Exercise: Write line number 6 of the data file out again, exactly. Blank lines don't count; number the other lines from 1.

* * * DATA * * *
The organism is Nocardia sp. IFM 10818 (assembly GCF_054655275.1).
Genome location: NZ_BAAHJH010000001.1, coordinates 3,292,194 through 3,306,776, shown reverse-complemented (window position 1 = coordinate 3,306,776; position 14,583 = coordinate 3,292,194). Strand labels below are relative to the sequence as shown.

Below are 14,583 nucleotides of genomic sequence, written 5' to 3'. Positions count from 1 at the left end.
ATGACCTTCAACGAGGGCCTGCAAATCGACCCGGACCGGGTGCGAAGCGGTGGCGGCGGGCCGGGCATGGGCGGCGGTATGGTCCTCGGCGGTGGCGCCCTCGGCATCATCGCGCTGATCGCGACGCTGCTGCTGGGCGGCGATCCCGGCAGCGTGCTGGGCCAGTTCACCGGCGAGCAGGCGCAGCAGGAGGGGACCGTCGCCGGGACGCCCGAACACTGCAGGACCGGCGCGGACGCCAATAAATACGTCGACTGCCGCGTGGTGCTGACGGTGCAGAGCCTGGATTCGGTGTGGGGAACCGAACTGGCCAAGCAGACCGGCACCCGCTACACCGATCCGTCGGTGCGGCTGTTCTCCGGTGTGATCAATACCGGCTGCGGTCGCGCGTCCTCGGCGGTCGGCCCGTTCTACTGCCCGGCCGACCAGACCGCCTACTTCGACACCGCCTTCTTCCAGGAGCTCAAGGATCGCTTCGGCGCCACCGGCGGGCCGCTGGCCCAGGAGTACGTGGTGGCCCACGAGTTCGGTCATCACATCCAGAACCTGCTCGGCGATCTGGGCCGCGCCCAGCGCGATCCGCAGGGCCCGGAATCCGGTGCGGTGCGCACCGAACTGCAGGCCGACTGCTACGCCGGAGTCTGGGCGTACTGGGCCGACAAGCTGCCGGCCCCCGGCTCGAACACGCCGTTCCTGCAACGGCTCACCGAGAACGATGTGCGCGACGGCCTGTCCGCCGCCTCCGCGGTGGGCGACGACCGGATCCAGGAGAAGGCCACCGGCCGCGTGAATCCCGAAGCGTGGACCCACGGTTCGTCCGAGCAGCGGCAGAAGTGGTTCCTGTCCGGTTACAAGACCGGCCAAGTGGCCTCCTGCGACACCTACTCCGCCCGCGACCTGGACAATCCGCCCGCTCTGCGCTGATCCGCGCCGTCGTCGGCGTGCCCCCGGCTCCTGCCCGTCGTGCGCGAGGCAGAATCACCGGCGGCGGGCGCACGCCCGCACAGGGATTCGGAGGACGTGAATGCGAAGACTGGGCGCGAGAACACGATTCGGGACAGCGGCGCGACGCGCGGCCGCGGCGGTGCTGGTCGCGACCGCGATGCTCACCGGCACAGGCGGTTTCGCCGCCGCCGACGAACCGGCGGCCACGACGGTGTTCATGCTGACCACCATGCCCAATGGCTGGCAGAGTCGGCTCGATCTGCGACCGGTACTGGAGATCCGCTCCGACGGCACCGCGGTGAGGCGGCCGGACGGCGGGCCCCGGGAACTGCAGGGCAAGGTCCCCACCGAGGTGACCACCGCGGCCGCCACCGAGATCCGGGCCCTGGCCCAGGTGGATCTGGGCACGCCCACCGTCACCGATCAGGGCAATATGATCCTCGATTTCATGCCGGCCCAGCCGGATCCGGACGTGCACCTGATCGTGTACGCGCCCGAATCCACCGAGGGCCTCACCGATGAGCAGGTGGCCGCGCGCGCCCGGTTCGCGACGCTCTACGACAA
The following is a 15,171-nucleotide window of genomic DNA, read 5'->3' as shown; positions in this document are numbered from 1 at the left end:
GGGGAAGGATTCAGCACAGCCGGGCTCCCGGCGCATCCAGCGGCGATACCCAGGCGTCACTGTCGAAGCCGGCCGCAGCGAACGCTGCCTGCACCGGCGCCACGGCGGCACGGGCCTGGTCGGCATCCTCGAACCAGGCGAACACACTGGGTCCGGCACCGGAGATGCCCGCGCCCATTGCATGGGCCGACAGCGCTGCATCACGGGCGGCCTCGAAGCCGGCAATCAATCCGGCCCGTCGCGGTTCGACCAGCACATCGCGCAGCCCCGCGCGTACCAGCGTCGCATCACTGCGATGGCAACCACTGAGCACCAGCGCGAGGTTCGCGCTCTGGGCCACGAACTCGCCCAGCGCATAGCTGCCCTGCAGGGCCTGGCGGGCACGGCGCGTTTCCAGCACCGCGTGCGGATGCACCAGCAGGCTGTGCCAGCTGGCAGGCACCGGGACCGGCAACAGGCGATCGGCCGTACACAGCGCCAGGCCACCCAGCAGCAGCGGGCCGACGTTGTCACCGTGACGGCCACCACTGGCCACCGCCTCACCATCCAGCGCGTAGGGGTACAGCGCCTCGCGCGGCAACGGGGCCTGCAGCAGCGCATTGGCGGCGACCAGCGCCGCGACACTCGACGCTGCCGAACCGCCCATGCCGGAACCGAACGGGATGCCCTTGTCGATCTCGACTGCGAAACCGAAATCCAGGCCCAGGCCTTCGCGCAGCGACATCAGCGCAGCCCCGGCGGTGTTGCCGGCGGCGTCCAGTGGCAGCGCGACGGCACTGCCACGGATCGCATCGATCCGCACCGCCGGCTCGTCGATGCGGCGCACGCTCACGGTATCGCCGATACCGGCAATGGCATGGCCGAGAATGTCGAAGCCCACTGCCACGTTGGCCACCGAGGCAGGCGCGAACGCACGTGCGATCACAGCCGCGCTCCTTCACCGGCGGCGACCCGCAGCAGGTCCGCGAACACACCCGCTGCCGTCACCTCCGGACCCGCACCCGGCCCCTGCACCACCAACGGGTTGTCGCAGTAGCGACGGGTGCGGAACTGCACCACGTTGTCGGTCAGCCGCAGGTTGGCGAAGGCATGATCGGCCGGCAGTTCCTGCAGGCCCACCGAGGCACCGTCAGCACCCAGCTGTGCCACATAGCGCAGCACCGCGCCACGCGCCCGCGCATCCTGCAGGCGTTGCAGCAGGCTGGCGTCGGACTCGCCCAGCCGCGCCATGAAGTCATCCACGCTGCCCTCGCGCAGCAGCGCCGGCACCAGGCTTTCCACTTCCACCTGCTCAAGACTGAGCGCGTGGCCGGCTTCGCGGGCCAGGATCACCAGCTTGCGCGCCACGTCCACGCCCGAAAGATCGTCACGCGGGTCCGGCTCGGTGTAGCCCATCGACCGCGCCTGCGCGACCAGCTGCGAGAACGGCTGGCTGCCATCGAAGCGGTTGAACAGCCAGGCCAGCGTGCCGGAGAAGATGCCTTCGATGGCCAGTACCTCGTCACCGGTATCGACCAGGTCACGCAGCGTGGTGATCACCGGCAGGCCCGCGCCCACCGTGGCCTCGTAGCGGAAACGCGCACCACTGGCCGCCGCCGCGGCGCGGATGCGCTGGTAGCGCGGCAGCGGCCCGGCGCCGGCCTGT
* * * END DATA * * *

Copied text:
GGGGAAGGATTCAGCACAGCCGGGCTCCCGGCGCATCCAGCGGCGATACCCAGGCGTCACTGTCGAAGCCGGCCGCAGCGAACGCTGCCTGCACCGGCGCCACGGCGGCACGGGCCTGGTCGGCATCCTCGAACCAGGCGAACACACTGGGTCCGGCACCGGAGATGCCCGCGCCCATTGCATGGGCCGACAGCGCTGCATCACGGGCGGCCTCGAAGCCGGCAATCAATCCGGCCCGTCGCGGTTCGACCAGCACATCGCGCAGCCCCGCGCGTACCAGCGTCGCATCACTGCGATGGCAACCACTGAGCACCAGCGCGAGGTTCGCGCTCTGGGCCACGAACTCGCCCAGCGCATAGCTGCCCTGCAGGGCCTGGCGGGCACGGCGCGTTTCCAGCACCGCGTGCGGATGCACCAGCAGGCTGTGCCAGCTGGCAGGCACCGGGACCGGCAACAGGCGATCGGCCGTACACAGCGCCAGGCCACCCAGCAGCAGCGGGCCGACGTTGTCACCGTGACGGCCACCACTGGCCACCGCCTCACCATCCAGCGCGTAGGGGTACAGCGCCTCGCGCGGCAACGGGGCCTGCAGCAGCGCATTGGCGGCGACCAGCGCCGCGACACTCGACGCTGCCGAACCGCCCATGCCGGAACCGAACGGGATGCCCTTGTCGATCTCGACTGCGAAACCGAAATCCAGGCCCAGGCCTTCGCGCAGCGACATCAGCGCAGCCCCGGCGGTGTTGCCGGCGGCGTCCAGTGGCAGCGCGACGGCACTGCCACGGATCGCATCGATCCGCACCGCCGGCTCGTCGATGCGGCGCACGCTCACGGTATCGCCGATACCGGCAATGGCATGGCCGAGAATGTCGAAGCCCACTGCCACGTTGGCCACCGAGGCAGGCGCGAACGCACGTGCGATCACAGCCGCGCTCCTTCACCGGCGGCGACCCGCAGCAGGTCCGCGAACACACCCGCTGCCGTCACCTCCGGACCCGCACCCGGCCCCTGCACCACCAACGGGTTGTCGCAGTAGCGACGGGTGCGGAACTGCACCACGTTGTCGGTCAGCCGCAGGTTGGCGAAGGCATGATCGGCCGGCAGTTCCTGCAGGCCCACCGAGGCACCGTCAGCACCCAGCTGTGCCACATAGCGCAGCACCGCGCCACGCGCCCGCGCATCCTGCAGGCGTTGCAGCAGGCTGGCGTCGGACTCGCCCAGCCGCGCCATGAAGTCATCCACGCTGCCCTCGCGCAGCAGCGCCGGCACCAGGCTTTCCACTTCCACCTGCTCAAGACTGAGCGCGTGGCCGGCTTCGCGGGCCAGGATCACCAGCTTGCGCGCCACGTCCACGCCCGAAAGATCGTCACGCGGGTCCGGCTCGGTGTAGCCCATCGACCGCGCCTGCGCGACCAGCTGCGAGAACGGCTGGCTGCCATCGAAGCGGTTGAACAGCCAGGCCAGCGTGCCGGAGAAGATGCCTTCGATGGCCAGTACCTCGTCACCGGTATCGACCAGGTCACGCAGCGTGGTGATCACCGGCAGGCCCGCGCCCACCGTGGCCTCGTAGCGGAAACGCGCACCACTGGCCGCCGCCGCGGCGCGGATGCGCTGGTAGCGCGGCAGCGGCCCGGCGCCGGCCTGT